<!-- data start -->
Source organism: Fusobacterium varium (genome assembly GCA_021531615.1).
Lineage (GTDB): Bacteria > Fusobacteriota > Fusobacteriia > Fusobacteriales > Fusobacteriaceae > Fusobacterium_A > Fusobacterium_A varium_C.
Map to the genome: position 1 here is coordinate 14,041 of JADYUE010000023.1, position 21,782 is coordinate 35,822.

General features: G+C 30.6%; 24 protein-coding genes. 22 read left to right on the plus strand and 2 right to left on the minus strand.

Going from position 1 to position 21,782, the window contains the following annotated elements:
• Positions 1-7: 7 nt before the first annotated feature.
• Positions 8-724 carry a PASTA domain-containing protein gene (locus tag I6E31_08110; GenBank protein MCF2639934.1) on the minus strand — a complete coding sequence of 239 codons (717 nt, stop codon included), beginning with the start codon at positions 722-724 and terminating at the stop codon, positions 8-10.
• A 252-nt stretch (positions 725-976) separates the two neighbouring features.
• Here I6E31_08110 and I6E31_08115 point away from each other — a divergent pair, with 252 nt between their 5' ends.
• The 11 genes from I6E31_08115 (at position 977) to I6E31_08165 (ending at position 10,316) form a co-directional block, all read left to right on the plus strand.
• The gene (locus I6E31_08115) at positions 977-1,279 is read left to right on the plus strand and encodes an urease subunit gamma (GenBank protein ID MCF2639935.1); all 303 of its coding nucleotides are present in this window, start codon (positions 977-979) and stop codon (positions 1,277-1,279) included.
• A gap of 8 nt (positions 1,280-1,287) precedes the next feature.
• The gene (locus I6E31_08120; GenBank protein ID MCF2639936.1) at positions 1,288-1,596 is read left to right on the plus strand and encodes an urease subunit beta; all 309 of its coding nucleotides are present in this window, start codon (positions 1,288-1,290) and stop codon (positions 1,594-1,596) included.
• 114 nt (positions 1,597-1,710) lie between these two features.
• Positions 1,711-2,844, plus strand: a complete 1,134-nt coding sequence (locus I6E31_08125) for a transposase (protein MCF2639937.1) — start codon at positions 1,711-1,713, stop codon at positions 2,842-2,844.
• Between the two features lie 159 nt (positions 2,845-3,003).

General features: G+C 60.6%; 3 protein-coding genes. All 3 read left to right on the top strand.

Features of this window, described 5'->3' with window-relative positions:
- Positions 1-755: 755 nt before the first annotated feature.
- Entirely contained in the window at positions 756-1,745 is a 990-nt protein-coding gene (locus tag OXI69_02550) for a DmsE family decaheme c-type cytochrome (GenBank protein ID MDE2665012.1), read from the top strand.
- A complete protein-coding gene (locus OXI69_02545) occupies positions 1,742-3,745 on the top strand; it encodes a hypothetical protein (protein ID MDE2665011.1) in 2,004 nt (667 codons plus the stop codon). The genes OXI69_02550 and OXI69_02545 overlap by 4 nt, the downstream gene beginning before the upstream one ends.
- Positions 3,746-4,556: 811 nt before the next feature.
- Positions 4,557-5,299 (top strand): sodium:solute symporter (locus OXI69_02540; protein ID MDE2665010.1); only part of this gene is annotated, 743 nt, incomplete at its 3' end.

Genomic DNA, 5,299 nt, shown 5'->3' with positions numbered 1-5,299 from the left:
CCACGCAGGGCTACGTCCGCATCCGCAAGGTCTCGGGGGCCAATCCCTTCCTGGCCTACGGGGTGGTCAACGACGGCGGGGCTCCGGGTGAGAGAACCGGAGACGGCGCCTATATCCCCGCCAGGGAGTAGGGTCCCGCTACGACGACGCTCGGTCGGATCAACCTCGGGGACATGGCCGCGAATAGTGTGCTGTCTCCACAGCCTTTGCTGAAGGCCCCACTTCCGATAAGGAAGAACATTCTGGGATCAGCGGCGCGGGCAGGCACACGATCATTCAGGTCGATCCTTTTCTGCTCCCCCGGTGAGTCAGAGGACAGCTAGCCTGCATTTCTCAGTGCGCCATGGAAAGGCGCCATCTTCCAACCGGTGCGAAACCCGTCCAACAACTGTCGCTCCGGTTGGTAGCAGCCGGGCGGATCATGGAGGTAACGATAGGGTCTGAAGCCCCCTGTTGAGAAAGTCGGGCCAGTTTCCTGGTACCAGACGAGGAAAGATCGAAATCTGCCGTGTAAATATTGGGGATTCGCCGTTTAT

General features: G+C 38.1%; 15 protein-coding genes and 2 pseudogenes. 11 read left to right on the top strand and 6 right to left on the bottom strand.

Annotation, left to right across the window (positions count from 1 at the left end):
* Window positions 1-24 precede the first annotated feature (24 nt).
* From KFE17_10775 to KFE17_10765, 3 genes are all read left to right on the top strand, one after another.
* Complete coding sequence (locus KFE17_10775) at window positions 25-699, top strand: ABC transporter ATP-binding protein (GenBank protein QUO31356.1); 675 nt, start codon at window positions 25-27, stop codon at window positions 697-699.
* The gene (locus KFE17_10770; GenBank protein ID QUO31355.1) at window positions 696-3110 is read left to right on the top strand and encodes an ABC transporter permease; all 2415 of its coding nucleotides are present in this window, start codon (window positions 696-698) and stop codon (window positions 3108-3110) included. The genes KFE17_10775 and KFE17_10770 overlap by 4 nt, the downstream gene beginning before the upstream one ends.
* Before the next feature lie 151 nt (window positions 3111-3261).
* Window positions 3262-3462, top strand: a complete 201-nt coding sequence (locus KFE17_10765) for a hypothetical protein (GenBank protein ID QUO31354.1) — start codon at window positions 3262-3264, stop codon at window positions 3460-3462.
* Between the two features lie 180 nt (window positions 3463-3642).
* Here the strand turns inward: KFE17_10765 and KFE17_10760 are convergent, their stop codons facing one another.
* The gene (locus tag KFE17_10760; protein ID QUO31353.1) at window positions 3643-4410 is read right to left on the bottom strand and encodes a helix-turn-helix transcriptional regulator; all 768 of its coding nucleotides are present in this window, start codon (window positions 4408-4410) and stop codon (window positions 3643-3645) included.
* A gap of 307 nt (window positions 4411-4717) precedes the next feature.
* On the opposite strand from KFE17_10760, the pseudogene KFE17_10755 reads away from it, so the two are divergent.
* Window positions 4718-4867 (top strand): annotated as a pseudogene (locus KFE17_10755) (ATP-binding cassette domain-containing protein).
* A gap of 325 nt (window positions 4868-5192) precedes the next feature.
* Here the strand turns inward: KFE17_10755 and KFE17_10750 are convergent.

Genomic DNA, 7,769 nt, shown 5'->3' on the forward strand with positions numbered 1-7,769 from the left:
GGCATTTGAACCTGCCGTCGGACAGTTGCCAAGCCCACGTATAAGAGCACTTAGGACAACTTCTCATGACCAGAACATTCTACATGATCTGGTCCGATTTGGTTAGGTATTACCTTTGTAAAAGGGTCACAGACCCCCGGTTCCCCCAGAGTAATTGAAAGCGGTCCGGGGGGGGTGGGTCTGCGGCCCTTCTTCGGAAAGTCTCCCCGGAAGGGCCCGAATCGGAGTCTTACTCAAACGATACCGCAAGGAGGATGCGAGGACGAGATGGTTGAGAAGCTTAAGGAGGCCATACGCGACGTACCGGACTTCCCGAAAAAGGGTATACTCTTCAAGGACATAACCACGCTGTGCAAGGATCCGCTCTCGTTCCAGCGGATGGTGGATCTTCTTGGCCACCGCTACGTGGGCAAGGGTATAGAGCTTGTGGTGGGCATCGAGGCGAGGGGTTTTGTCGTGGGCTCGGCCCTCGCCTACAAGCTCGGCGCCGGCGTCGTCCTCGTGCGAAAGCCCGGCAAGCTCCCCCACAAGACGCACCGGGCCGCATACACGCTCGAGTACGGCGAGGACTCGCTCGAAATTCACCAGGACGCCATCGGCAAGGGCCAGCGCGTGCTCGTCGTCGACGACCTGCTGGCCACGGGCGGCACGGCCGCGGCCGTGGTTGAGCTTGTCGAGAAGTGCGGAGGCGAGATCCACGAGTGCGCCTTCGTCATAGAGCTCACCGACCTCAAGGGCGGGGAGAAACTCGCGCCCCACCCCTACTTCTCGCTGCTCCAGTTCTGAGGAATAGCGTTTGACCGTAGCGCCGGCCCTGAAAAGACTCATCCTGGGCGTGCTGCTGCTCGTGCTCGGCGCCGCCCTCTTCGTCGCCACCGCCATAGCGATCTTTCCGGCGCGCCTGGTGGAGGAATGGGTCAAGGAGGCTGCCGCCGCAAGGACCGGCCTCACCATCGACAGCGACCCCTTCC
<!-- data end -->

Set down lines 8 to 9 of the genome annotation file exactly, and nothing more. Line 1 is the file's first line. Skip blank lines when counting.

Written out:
• A 252-nt stretch (positions 725-976) separates the two neighbouring features.
• Here I6E31_08110 and I6E31_08115 point away from each other — a divergent pair, with 252 nt between their 5' ends.